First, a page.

In addition to these Theods, there are numerous Greater Theodish aetts in the Heathen community, whose membership sprang from Garman Lord’s seminal work, Way of the Heathen. Published in 2000, A Handbook of Greater Theodism expounded on the religious theoretic of Theodism. Included in these ranks are the Sahsisk Thiod, which is centered in Virginia, the Frankish Leod which hails from Oklahoma, and Ostrogothia Thiod, in Pennsylvania.

The Theodish religious philosophy can be described as three interlocking sets of thews: A) The Votive Thews – i. Sacral Kingship, ii. Theodish Affinity – the Web of Troth and Oaths, and iii. worship of the Germanic Gods and Ancestors; B) The Criterial Thews – i. Life as a process of Ordeal, ii. Worthing and Becoming, and iii. its context of the Three Wynns – Wisdom, Generosity and Honor; and C) the Existential Thews – i. Freedom of Conscience, ii. Right Good Will, and iii. Sovereign Tribal Weal. These Three Rings of Thew [the “TRT”] are what binds together each tribe’s Theodsmen and makes possible the Theodish theological construct. Each of the thews interlock and are co-dependant, they are likewise situational and dependant on context for expression.

Theodism regards thew as situational – circumstances can and do dictate how we, like our ancestors, deal with each individual event in the course of life. As Theodism is a human endeavor, it is prone to all the failings, fragilities, and frailties of man. However the Theodsman trusts to the overarching Thew, which thew is Hope. A Theodsman must have hope; hope in his lord, in his men, in his troth, in his Gods and Ancestors, in his luck and thews, and in – of course – his fellow tribesmen. Theodsmen strive for the goal, even knowing they may well fall short, because it is a worthy endeavor…because it is innately lucky, and thus Weh. It is done so, for faith and folk, for Worth and Are, that one may have good Gefrain, and leave an enduring mark.

Theodism, in the larger sense, now encompasses groups practicing tribal beliefs from Scandinavia and the Continent, in addition to following in the model set forth by the early Anglo Saxon theods of their insular thew. Theodish aetts include Dansk-Norman, Frisian, Angle, Saxon, Jutish, Gothic, Alemannic, Frankish, and Swedish tribal cultures. Each Theod is striving to reconnect with the heritage and the elder cultures of the Germanic peoples, in Theodish gelafe. There are hundreds of High Theodsmen, and many more Greater Theodsmen to be found in the United States and Canada.


Garman Lord.


Garman Lord.

The Way of the Heathen: A Handbook of Greater Theodism by Garman Lord ISBN 192934001X (2000)

Hammer of the Gods: Anglo-Saxon Paganism in Modern Times by Swain Wodening ISBN 159457006X (2003)

Thewbok: A Handbook of Theodish Thew by Dan O’Halloran ISBN Pending (2005)

Beyond Good and Evil Swain Wodening THEOD Press 1995

We Are Our Deeds Eric Wodening THEOD Press 1999

My grandfathers; my heroes.

A rather sentimental and slightly personal piece on ancestral veneration and pride in modern times.
By Einar Valur Bjarnason Maack, skáld at Hvergelmir International
A large part of the Heathen worldview and faith is that of loving where you come from. Ancestral veneration. Appreciation of your roots and the people whom have affected your life.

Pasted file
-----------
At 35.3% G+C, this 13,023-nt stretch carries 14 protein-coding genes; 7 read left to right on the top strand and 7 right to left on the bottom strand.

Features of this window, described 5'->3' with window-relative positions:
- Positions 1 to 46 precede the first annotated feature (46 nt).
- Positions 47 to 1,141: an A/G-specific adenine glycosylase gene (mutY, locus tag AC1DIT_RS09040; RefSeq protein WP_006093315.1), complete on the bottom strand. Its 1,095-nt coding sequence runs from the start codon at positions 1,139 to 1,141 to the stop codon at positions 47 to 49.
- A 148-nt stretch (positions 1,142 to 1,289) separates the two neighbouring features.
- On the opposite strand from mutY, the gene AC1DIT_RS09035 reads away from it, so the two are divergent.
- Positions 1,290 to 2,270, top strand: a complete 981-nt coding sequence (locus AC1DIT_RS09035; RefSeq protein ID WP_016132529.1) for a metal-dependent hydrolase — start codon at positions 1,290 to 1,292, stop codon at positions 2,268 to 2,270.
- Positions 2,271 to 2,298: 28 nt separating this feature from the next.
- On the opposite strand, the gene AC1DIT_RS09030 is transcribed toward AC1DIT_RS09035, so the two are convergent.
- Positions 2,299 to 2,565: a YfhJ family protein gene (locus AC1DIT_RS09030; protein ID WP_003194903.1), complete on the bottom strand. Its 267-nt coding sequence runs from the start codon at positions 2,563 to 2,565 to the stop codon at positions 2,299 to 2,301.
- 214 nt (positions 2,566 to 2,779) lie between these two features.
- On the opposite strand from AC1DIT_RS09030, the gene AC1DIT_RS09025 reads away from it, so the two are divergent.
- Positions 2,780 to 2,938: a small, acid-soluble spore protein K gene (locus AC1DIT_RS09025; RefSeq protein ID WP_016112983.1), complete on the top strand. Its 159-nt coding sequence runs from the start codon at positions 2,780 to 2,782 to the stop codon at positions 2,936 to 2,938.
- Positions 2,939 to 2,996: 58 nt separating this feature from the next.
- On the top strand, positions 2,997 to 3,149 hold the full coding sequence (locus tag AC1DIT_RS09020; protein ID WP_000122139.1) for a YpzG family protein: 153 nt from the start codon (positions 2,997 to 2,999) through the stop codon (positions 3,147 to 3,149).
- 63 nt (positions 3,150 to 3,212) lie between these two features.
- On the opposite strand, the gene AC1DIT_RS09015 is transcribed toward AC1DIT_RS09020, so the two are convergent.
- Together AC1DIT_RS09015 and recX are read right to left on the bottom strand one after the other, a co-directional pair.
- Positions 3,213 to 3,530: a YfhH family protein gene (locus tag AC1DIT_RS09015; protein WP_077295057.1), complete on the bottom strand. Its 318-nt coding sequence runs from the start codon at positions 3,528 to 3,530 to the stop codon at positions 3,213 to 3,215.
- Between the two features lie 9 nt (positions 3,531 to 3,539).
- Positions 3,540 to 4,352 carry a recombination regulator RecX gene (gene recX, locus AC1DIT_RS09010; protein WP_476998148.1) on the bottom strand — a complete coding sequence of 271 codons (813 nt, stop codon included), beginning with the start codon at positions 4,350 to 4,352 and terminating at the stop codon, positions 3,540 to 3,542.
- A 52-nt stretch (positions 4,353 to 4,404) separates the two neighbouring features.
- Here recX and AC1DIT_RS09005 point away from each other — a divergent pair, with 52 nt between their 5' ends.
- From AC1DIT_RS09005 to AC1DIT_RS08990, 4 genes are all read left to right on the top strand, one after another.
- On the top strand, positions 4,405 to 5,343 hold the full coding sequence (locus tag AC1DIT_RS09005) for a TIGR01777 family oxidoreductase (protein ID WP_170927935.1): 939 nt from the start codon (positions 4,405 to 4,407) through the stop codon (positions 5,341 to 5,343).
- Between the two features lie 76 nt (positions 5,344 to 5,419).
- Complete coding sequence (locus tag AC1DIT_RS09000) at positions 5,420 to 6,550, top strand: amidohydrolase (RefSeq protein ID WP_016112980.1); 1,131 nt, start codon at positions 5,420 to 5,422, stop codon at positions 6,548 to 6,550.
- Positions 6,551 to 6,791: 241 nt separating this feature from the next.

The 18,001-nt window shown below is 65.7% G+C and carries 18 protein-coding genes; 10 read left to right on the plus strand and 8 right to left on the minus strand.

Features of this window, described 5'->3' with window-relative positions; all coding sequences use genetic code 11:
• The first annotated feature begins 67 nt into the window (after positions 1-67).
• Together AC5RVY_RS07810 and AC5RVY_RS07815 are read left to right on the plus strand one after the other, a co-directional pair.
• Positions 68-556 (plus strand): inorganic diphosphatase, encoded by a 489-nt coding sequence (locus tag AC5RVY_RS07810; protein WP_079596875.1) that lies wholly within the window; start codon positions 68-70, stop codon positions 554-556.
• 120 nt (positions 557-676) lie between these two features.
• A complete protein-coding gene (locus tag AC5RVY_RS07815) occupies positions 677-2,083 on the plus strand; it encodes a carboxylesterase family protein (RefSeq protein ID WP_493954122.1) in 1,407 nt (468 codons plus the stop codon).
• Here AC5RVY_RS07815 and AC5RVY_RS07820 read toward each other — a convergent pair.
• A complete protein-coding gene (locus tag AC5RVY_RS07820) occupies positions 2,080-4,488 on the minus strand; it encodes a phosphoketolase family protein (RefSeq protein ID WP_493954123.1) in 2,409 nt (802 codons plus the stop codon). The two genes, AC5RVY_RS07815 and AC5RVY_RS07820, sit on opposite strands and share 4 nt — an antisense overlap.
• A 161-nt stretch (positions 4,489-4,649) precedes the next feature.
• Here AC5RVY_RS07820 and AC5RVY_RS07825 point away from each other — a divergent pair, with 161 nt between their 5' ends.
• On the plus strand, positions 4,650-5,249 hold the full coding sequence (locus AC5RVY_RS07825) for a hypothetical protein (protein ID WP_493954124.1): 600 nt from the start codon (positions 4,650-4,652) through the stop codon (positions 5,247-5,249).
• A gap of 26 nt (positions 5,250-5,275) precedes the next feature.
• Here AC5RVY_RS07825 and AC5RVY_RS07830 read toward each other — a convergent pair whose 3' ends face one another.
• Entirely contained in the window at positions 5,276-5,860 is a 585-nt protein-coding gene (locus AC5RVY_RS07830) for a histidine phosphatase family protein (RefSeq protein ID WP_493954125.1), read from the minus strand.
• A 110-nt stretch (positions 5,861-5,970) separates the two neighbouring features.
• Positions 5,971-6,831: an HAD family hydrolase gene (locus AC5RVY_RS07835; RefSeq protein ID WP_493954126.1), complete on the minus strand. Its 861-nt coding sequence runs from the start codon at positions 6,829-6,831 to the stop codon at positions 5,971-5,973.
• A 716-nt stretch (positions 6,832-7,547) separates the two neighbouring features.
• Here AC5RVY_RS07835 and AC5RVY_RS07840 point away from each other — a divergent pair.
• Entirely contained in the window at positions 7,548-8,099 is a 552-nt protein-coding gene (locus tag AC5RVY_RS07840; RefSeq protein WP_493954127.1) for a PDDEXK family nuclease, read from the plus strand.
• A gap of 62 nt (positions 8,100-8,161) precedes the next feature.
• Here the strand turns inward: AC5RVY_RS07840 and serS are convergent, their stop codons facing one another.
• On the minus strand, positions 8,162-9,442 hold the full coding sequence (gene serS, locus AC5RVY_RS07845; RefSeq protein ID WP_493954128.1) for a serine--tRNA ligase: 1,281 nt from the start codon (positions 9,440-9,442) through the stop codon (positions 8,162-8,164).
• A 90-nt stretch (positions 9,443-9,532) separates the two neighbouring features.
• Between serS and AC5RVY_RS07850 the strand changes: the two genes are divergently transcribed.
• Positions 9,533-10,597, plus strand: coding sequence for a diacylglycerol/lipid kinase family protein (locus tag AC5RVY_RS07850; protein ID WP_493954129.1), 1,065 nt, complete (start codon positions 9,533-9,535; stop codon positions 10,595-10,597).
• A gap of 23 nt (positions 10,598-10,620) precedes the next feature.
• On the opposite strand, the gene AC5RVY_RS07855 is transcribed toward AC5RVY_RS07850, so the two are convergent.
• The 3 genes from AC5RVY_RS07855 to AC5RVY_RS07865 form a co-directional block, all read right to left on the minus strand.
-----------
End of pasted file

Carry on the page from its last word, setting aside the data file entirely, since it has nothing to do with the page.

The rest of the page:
Continuar a ler

Sidus and Worldview of Sáuilaþiudōs Haírþō

Alþeis Sidus: Suebo-Visigothic Heathenry

This section is but an early formulation of my ideas on Hearth Cult as Sáuilaþiudōs Haírþō (formerly Sunnōniz Fulka Herþaz or Sunfolk Hearth) practices it. A term with a “*” before it is almost always a reconstructed Gothic word. Some of the reconstructed words are my own work, some I found in Himma Daga‘s Gothic Edda poems and the rest I borrowed from  Gutiska Haiþnis Galaubeins. The terms between “#” are intended to be translated into Gothic as soon as possible.

Last Update:  4th July 2017.

1. Our Heathenry

Basically Heathenry, according to the practice of our *hairþō (hearth), is based over what was transmitted to us through several historical documents of many Germanic peoples. I decided to use this broad, but not so broad, approach to a more vivid practice. As time passed, I realized that many customs were more common than peculiar…

View original post mais 20.386 palavras

Hawking/Falconery In Viking age Scandinavia.

Written by Frans Stylegar at Hvergelmir International.

Hawking as an aristocratic and royal hunting technique is an established fact in the Viking Age. But direct archaeological evidence for hawking are relatively scarce, not least in Scandinavia. A number of small copper alloy bells found in both graves and settlement contexts might provide a clue, however.

In Scandinavian contexts, iron bells of various types are known to have been part of the horse equipment. For bells made of copper alloy, however, the interpretation differs – and varies. Small bells or rattles of type Rygh 593 were found in 11 different graves in Birka. In 5 of these the bells seem to have been associated with the clothes of the deceased. Gräslund interprets the bells as resulting from East Baltic influences, but she also mentions parallells from Frisian burial finds. Among the Latvian tribes, small bells could be hung from the copper alloy chains attached to the women’s costume. Copper alloy bells of similar types have also been used as part of the horse harness in the Baltic area (incidentally, a small copper alloy bell of type R 593 in the Borre ship burial seems to have been associated with a horse’s head gear).